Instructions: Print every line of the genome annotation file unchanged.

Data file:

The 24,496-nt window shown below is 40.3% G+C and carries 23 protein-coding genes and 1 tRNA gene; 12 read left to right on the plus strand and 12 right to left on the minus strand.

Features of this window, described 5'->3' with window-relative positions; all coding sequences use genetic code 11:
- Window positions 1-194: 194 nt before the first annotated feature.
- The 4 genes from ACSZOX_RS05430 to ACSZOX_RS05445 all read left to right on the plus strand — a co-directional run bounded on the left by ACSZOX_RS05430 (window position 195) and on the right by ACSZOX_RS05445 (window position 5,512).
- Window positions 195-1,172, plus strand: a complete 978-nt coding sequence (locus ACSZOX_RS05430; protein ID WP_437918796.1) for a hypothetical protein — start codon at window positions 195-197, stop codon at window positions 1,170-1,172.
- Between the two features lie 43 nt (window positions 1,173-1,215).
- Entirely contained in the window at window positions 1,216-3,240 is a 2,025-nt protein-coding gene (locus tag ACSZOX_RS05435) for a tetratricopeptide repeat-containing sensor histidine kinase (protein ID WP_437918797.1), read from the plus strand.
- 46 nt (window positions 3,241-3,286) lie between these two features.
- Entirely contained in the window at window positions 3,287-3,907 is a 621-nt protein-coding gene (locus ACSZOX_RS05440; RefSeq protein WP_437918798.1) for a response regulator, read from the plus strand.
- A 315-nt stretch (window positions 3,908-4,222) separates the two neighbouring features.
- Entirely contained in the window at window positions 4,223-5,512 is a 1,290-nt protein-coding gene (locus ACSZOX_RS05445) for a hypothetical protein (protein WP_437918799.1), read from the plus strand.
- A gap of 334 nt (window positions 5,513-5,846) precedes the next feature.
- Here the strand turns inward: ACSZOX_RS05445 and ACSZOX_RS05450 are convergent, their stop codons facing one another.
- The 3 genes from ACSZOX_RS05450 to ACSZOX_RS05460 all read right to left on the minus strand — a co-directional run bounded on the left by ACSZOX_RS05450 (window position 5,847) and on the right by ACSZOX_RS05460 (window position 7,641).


The 24,496-nt window shown below is 40.3% G+C and carries 23 protein-coding genes and 1 tRNA gene; 12 read left to right on the plus strand and 12 right to left on the minus strand.

Features of this window, described 5'->3' with window-relative positions; all coding sequences use genetic code 11:
- Window positions 1-194: 194 nt before the first annotated feature.
- The 4 genes from ACSZOX_RS05430 to ACSZOX_RS05445 all read left to right on the plus strand — a co-directional run bounded on the left by ACSZOX_RS05430 (window position 195) and on the right by ACSZOX_RS05445 (window position 5,512).
- Window positions 195-1,172, plus strand: a complete 978-nt coding sequence (locus ACSZOX_RS05430; protein ID WP_437918796.1) for a hypothetical protein — start codon at window positions 195-197, stop codon at window positions 1,170-1,172.
- Between the two features lie 43 nt (window positions 1,173-1,215).
- Entirely contained in the window at window positions 1,216-3,240 is a 2,025-nt protein-coding gene (locus tag ACSZOX_RS05435) for a tetratricopeptide repeat-containing sensor histidine kinase (protein ID WP_437918797.1), read from the plus strand.
- 46 nt (window positions 3,241-3,286) lie between these two features.
- Entirely contained in the window at window positions 3,287-3,907 is a 621-nt protein-coding gene (locus ACSZOX_RS05440; RefSeq protein WP_437918798.1) for a response regulator, read from the plus strand.
- A 315-nt stretch (window positions 3,908-4,222) separates the two neighbouring features.
- Entirely contained in the window at window positions 4,223-5,512 is a 1,290-nt protein-coding gene (locus ACSZOX_RS05445) for a hypothetical protein (protein WP_437918799.1), read from the plus strand.
- A gap of 334 nt (window positions 5,513-5,846) precedes the next feature.
- Here the strand turns inward: ACSZOX_RS05445 and ACSZOX_RS05450 are convergent, their stop codons facing one another.
- The 3 genes from ACSZOX_RS05450 to ACSZOX_RS05460 all read right to left on the minus strand — a co-directional run bounded on the left by ACSZOX_RS05450 (window position 5,847) and on the right by ACSZOX_RS05460 (window position 7,641).